Iraq can be considered the 'perfect storm' which brought out the stark differences between the US and Europe. The disagreement over the role of the United Nations continues and the bitterness in the United States against its betrayal by allies like France is not diminishing. Meanwhile, the standing of the United States among the European public has plummeted. Within Europe, political tensions between what US Secretary of Defense Donald Rumsfeld euphemistically called the 'Old' Europe and the 'New' Europe continue to divide. To fully comprehend these rifts, this volume takes a specific look at the core security priorities of each European state and whether these interests are best served through closer security collaboration with the US or with emerging European structures such as the European Rapid Reaction Force. It analyzes the contribution each state would make to transatlantic security, the role they envisage for existing security structures such as NATO, and the role the US would play in transatlantic security.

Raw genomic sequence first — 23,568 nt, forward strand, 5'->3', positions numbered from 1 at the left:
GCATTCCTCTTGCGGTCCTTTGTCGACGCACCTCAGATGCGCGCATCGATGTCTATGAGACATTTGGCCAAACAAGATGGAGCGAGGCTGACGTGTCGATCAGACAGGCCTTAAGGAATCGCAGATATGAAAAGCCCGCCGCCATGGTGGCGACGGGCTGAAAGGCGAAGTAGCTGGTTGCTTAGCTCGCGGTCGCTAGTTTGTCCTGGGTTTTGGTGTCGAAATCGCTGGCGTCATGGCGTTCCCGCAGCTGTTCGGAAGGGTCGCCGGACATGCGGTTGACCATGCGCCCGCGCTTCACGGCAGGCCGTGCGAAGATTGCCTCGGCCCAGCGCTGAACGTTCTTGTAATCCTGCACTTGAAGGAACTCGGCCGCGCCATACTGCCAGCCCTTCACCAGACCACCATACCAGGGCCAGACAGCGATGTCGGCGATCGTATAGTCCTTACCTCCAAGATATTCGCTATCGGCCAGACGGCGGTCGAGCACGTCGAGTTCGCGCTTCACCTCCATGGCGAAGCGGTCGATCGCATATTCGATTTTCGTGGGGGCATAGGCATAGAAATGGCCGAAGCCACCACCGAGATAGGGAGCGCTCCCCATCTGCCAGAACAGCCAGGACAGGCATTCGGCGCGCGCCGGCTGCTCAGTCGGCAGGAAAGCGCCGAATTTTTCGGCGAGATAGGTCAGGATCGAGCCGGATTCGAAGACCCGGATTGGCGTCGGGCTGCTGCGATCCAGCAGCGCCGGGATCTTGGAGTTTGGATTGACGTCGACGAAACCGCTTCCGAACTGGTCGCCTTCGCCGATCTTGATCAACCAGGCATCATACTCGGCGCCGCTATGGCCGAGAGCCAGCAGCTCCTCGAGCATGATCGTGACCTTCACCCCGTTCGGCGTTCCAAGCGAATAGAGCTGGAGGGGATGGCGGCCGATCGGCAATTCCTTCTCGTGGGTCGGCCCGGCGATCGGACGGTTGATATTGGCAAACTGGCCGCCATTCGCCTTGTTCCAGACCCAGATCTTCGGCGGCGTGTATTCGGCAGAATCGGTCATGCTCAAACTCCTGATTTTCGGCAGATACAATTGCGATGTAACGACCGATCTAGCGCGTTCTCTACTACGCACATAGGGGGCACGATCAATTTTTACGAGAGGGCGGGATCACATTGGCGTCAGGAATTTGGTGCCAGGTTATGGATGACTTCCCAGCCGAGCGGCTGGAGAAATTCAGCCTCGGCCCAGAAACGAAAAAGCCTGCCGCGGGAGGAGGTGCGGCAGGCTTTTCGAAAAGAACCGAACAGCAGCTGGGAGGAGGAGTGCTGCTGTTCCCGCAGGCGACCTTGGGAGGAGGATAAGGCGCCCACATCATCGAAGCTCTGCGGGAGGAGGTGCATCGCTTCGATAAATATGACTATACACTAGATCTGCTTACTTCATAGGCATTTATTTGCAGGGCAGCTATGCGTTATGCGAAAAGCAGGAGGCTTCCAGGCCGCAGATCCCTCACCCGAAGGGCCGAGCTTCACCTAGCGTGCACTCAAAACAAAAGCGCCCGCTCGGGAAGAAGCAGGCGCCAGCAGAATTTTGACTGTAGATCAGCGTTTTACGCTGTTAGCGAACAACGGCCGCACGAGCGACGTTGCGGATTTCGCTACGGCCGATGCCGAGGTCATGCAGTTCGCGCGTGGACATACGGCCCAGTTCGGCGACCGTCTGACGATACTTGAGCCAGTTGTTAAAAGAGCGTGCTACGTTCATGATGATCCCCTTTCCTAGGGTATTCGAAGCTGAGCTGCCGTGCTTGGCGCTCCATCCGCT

'...offers a comprehensive overview of the main contemporary issues in transatlantic security...a unique and compelling collection that is rigorously researched and written in an approachable and accessible style. This trenchant analysis should be read by policymakers and scholars on both sides of the Atlantic.' Philip Dimitrov, former Prime Minister of Bulgaria and Ambassador to the United States 'This book of essays...focuses on the Euro-Atlantic political-security dimension of contemporary world politics as it relates to - although not exclusively - the Iraq situation...This thoughtful book provides a comprehensive overview of these unique national conditions, thereby enabling the informed reader...to obtain a grasp of the complexity of the contemporary trans-Atlantic based political-security world in which we live.' Robert S. Jordan, University of New Orleans, USA '...a major contribution to the current debates on transatlantic relations.' Journal of European Affairs and europeananalysis.org.uk 'People interested in comparative foreign policy will find the book very useful, as it addresses policies from countries that are not always considered important...Recommended.' Choice '...provides a first overview of the nature of the transatlantic relationship.' Political Studies Review 'What makes this work fascinating and useful is the editors' decision to include articles devoted to security issues and the policies of states as small as Slovakia or the Netherlands and as large as the United States. That Lithuania and Bulgaria have security needs and policies to meet them is self-evident, but often ignored.' H-Net Review